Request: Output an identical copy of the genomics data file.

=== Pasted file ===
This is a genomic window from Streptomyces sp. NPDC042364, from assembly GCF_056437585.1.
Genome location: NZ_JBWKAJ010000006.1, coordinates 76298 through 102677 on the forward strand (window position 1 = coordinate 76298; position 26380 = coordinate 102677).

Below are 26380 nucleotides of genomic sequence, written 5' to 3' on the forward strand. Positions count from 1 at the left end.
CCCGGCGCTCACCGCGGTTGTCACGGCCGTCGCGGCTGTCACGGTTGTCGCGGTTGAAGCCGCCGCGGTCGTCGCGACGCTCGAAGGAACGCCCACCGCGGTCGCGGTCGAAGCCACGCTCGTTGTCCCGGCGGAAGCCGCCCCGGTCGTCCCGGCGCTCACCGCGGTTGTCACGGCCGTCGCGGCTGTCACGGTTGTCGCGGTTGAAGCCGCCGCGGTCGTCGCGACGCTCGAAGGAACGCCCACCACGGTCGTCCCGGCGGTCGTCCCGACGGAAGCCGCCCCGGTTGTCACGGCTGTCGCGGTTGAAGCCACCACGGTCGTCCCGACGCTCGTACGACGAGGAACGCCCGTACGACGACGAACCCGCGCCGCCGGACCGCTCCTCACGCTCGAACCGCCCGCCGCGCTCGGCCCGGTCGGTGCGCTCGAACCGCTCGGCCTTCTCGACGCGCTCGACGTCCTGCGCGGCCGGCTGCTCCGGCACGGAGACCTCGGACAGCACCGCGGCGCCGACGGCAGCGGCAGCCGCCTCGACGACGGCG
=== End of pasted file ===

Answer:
This is a genomic window from Streptomyces sp. NPDC042364, from assembly GCF_056437585.1.
Genome location: NZ_JBWKAJ010000006.1, coordinates 76298 through 102677 on the forward strand (window position 1 = coordinate 76298; position 26380 = coordinate 102677).

Below are 26380 nucleotides of genomic sequence, written 5' to 3' on the forward strand. Positions count from 1 at the left end.
CCCGGCGCTCACCGCGGTTGTCACGGCCGTCGCGGCTGTCACGGTTGTCGCGGTTGAAGCCGCCGCGGTCGTCGCGACGCTCGAAGGAACGCCCACCGCGGTCGCGGTCGAAGCCACGCTCGTTGTCCCGGCGGAAGCCGCCCCGGTCGTCCCGGCGCTCACCGCGGTTGTCACGGCCGTCGCGGCTGTCACGGTTGTCGCGGTTGAAGCCGCCGCGGTCGTCGCGACGCTCGAAGGAACGCCCACCACGGTCGTCCCGGCGGTCGTCCCGACGGAAGCCGCCCCGGTTGTCACGGCTGTCGCGGTTGAAGCCACCACGGTCGTCCCGACGCTCGTACGACGAGGAACGCCCGTACGACGACGAACCCGCGCCGCCGGACCGCTCCTCACGCTCGAACCGCCCGCCGCGCTCGGCCCGGTCGGTGCGCTCGAACCGCTCGGCCTTCTCGACGCGCTCGACGTCCTGCGCGGCCGGCTGCTCCGGCACGGAGACCTCGGACAGCACCGCGGCGCCGACGGCAGCGGCAGCCGCCTCGACGACGGCG